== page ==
gap width and then carefully cut off the excess such that when
inserted, the gap is again 1". Leave this section inside the
container bucket. Now take bucket #2 and do the same thing, except it
gets inserted inside bucket #1. When you insert it, you will see that
the gap is smaller. Measure how much smaller it is, and then
carefully cut off the excess such that when inserted, the gap is
again 1". Ensure that the gap spacing is consistent. Do the same with
each additional bucket, building up concentric rings that grow
INWARD. Keep the gaps so that they are all 1" wide. This 1" gap will
later help us to keep the plates properly oriented inside the
container bucket, and will also be the place where the electrical
connections are made to the ENDS (hint hint). It is better to have
the gap slightly larger rather than smaller than 1", as two pieces of
1/4" thick plexiglass will eventually be inserted in the center of
the gaps to provide hard insulation.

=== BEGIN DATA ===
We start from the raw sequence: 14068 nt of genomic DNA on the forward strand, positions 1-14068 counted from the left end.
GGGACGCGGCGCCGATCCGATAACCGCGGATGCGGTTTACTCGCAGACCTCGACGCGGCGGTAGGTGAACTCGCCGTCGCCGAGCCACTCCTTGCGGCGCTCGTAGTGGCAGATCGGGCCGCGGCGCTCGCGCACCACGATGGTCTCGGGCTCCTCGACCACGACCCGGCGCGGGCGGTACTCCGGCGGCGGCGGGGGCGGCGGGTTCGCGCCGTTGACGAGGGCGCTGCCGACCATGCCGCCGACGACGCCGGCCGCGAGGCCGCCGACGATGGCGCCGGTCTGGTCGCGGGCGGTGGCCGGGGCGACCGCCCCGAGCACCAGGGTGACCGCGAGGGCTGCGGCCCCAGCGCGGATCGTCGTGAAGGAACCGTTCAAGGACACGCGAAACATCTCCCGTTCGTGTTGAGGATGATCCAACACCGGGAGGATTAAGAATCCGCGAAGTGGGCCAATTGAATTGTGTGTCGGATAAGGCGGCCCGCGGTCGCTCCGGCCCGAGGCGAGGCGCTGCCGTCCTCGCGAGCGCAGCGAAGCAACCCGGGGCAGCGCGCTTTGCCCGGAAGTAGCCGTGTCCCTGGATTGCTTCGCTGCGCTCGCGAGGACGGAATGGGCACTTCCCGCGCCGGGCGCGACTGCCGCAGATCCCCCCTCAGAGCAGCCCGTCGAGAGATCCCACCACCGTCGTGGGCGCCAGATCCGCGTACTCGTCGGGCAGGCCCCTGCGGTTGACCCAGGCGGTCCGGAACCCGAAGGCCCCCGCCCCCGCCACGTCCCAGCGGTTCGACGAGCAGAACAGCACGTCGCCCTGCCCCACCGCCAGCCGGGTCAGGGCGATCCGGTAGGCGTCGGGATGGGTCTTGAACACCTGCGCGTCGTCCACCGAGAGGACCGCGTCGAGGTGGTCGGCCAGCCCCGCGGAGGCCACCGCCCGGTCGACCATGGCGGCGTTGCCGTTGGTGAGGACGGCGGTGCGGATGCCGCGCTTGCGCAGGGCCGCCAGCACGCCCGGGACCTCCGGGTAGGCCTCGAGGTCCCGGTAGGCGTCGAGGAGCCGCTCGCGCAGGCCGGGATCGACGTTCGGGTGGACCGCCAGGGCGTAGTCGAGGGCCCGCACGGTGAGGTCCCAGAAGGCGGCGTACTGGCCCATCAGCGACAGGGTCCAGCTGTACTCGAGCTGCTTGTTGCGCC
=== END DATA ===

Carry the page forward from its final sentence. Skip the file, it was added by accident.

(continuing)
Continue adding bucket sections until you can no longer insert a
piece of 8" diameter PVC pipe inside the middle. You can use
something other than 8" of course, but there is a law of diminishing
returns here, and on a 12" diameter bucket, I would guess that you
would want to stop at about 8" in diameter.

OK, so now you have X number of polyethelene sections each trimmed so
that they can slip inside one another, and a PVC inner pipe. The idea
now is to remove all this inside stuff and then re-assemble, but THIS
time with metal plates in place. 

There are many different ways you can handle the problem of getting
the plates aligned and getting the connections made. Use your
ingenuity, and don't forget to allow MORE than adequate spacing
around the edges of the poly so you don't get arc-over!!

I am pressed for time here, as I have to get back to my summer
assignment, so I don't have time to give a complete piece by piece
description on how to assemble this into a complete working
capacitor. But I know that some of you will take this up and fill in
the missing details for the others.

*** Just a few quick HINTS. 

Bottom needs radial 1/4" thick plexiglass support structure so oil